Inmarsat has certainly had a great deal of success in the last two months, winning key contracts with the US Navy, Lufthansa and most recently Singapore Airlines, as well as a strategic partnership with Deutsche Telekom to built out its S-band European Aviation Network. While some of these wins may be a direct result of what Inmarsat refers to as “success-based capex” (otherwise known as giving away free terminals), these deals certainly have the potential to provide a significant boost to the company’s revenue growth outlook.
Moreover, it seems that the biggest deal is yet to come, as Inmarsat hinted on its results call last week that “customers in different regions [are] vying to have the [fourth GX] satellite placed over their areas of interest” and the plan for this satellite is expected to be finalized before Inmarsat announces its Q4 results in early 2016. However, in practice there is one deal which is far and away the most likely outcome, and it appears these statements are simply a matter of Inmarsat trying to make sure that it still has some negotiating leverage.
That deal was clearly apparent during last month’s State Visit to the UK by Chinese President Xi Jinping, when the only British company he visited was Inmarsat. Inmarsat highlighted that one purpose was “to understand how Inmarsat is able to uniquely contribute to President Xi’s One Belt One Road (‘OBOR’) strategic vision through the provision of critical global mobile broadband connectivity services, including Inmarsat’s revolutionary new service, Global Xpress” and noted that “Inmarsat has already signed a Memorandum of Understanding (MOU) with China Transport Telecommunication & Information Centre (CTTIC) to establish a strategic partnership to deliver Inmarsat’s revolutionary Inmarsat-5 Global Xpress mobile satellite broadband communications connectivity throughout China and OBOR.”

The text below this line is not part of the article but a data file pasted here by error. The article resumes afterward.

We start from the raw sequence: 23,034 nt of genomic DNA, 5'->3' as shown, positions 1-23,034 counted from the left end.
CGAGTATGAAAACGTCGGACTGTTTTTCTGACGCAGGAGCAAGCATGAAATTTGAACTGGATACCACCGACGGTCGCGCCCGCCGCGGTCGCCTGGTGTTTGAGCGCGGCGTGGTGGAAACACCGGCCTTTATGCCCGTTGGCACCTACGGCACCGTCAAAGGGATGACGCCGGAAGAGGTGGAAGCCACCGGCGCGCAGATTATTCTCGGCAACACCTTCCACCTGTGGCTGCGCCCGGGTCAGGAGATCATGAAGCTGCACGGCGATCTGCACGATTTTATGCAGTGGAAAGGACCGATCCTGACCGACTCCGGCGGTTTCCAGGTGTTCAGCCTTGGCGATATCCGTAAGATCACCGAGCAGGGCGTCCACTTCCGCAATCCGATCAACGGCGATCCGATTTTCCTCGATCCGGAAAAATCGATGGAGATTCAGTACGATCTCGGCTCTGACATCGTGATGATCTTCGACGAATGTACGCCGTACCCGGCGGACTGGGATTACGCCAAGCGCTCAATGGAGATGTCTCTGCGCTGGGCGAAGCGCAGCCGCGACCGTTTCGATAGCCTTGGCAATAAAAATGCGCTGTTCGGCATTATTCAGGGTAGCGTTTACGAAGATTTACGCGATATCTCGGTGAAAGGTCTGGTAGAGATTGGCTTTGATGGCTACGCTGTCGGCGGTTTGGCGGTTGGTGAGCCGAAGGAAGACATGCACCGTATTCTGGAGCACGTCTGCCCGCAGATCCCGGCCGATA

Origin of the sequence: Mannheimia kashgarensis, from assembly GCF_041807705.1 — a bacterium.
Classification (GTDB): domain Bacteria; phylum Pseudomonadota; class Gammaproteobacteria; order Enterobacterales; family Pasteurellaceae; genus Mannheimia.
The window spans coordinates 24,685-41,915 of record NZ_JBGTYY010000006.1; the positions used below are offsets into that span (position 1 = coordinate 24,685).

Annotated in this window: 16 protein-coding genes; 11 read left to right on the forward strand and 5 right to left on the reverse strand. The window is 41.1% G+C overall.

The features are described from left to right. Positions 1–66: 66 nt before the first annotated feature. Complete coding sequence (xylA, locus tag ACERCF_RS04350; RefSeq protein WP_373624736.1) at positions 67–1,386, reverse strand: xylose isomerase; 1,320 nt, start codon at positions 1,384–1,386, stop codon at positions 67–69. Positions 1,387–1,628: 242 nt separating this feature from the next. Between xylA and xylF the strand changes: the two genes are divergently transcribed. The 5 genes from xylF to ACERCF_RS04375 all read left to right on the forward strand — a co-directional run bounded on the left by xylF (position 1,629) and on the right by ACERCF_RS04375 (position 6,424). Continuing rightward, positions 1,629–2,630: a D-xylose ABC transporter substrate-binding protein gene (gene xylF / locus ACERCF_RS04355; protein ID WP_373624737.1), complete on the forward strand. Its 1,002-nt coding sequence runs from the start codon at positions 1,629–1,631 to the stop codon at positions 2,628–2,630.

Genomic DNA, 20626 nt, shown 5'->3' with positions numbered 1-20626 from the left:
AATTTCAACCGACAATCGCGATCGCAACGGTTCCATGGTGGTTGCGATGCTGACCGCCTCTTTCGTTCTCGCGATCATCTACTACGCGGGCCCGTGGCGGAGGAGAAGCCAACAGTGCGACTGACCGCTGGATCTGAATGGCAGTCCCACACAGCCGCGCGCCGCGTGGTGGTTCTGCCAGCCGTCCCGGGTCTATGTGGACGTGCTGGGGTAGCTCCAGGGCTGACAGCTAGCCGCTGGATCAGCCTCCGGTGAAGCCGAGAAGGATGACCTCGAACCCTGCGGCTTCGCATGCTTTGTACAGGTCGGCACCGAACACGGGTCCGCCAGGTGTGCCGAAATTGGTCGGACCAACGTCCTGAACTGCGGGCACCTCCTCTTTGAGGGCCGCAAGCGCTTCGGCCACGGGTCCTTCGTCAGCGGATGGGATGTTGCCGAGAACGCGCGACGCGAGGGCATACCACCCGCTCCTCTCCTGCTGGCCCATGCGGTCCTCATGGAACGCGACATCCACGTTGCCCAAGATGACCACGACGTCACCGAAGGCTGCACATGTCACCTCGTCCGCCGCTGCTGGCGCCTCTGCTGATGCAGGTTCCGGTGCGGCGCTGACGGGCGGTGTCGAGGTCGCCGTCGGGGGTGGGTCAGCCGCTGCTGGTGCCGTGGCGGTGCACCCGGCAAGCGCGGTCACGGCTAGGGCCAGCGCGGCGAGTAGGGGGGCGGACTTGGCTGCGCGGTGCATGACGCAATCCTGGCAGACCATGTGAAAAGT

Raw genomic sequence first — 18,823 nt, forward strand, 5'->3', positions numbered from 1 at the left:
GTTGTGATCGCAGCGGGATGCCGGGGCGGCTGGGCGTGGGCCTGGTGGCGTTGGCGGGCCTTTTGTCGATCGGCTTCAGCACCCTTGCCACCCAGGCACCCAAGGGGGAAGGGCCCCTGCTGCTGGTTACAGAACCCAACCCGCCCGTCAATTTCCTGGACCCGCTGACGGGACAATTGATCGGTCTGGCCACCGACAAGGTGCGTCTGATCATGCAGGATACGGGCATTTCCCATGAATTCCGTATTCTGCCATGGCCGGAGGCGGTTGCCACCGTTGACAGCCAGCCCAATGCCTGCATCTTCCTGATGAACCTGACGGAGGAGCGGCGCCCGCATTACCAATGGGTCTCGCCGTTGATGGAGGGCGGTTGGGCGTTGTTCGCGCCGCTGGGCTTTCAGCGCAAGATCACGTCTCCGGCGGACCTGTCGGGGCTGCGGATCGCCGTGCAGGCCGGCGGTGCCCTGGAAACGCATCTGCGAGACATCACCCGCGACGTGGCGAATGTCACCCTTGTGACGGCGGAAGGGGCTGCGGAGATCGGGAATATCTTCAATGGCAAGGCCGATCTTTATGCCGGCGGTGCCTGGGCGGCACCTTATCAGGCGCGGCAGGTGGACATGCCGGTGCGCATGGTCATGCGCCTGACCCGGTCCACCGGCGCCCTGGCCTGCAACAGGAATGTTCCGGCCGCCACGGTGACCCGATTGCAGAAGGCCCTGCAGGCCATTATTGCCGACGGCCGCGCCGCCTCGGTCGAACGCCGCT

I’m told that the original intention of President Xi’s visit, accompanied by HRH The Duke of York and the UK Chief Secretary to the Treasury, was to have a signing ceremony for the agreement to formalize this “strategic partnership” and that would involve a full lease of the fourth GX satellite to China. Unfortunately the final agreement required certain changes and therefore could not be completed in time.
However, assuming this deal can be completed, Inmarsat is likely to receive a further significant boost to its revenues. Given Chinese expectations are typically that they will receive lower prices than other countries, I’d expect the payments to Inmarsat for capacity could potentially be on the order of $100M p.a. (assuming the agreement is for 10+ years), depending on who covers the capex and opex costs for the new GX gateways in China. And China could then be in a position to provide free or subsidized satellite broadband capacity to adjacent countries in support of its geopolitical OBOR ambitions, just as Google and Facebook have been working to bring Internet access to developing countries.
Once this deal is done, Inmarsat can move onto ordering I6 satellites with both L-band and Ka-band capacity, in order to supplement the (somewhat limited) capacity of the initial GX constellation. But with Eutelsat apparently looking for French government backing to buy a 3-4 satellite Ka-band system, and ViaSat (not coincidentally) announcing the intention to build its own even bigger 1Tbps satellites, the race to add lower cost Ka-band capacity is far from over. More importantly, despite all the attention given to Ku-band HTS in the last year or two, its hard to agree with the statement Gogo made on its Q3 results call (after its GX distribution deal with Inmarsat was terminated) that “there are simply not enough Ka satellites now or for the foreseeable future to meet the needs of global aviation”.